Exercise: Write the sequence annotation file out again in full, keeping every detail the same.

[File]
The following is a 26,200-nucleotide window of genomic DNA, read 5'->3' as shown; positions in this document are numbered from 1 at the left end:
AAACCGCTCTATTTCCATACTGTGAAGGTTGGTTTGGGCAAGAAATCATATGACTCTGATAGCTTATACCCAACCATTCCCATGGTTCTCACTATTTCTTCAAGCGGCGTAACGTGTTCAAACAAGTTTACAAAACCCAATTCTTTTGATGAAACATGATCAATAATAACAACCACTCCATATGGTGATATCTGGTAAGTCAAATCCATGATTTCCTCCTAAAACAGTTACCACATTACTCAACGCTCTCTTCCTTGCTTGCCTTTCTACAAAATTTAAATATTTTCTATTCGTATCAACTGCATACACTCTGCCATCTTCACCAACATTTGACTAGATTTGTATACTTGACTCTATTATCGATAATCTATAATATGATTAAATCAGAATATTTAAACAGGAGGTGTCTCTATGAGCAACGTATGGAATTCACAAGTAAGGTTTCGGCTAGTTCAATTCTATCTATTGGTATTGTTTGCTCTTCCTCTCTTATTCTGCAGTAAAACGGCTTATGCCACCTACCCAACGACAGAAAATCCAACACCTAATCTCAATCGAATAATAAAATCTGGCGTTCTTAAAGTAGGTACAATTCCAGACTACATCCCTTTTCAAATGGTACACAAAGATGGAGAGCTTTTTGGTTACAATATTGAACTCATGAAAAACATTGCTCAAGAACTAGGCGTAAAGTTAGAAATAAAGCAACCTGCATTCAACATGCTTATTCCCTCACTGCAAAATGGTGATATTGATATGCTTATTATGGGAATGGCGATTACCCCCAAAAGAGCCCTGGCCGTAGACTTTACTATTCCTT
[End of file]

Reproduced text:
The following is a 26,200-nucleotide window of genomic DNA, read 5'->3' as shown; positions in this document are numbered from 1 at the left end:
AAACCGCTCTATTTCCATACTGTGAAGGTTGGTTTGGGCAAGAAATCATATGACTCTGATAGCTTATACCCAACCATTCCCATGGTTCTCACTATTTCTTCAAGCGGCGTAACGTGTTCAAACAAGTTTACAAAACCCAATTCTTTTGATGAAACATGATCAATAATAACAACCACTCCATATGGTGATATCTGGTAAGTCAAATCCATGATTTCCTCCTAAAACAGTTACCACATTACTCAACGCTCTCTTCCTTGCTTGCCTTTCTACAAAATTTAAATATTTTCTATTCGTATCAACTGCATACACTCTGCCATCTTCACCAACATTTGACTAGATTTGTATACTTGACTCTATTATCGATAATCTATAATATGATTAAATCAGAATATTTAAACAGGAGGTGTCTCTATGAGCAACGTATGGAATTCACAAGTAAGGTTTCGGCTAGTTCAATTCTATCTATTGGTATTGTTTGCTCTTCCTCTCTTATTCTGCAGTAAAACGGCTTATGCCACCTACCCAACGACAGAAAATCCAACACCTAATCTCAATCGAATAATAAAATCTGGCGTTCTTAAAGTAGGTACAATTCCAGACTACATCCCTTTTCAAATGGTACACAAAGATGGAGAGCTTTTTGGTTACAATATTGAACTCATGAAAAACATTGCTCAAGAACTAGGCGTAAAGTTAGAAATAAAGCAACCTGCATTCAACATGCTTATTCCCTCACTGCAAAATGGTGATATTGATATGCTTATTATGGGAATGGCGATTACCCCCAAAAGAGCCCTGGCCGTAGACTTTACTATTCCTT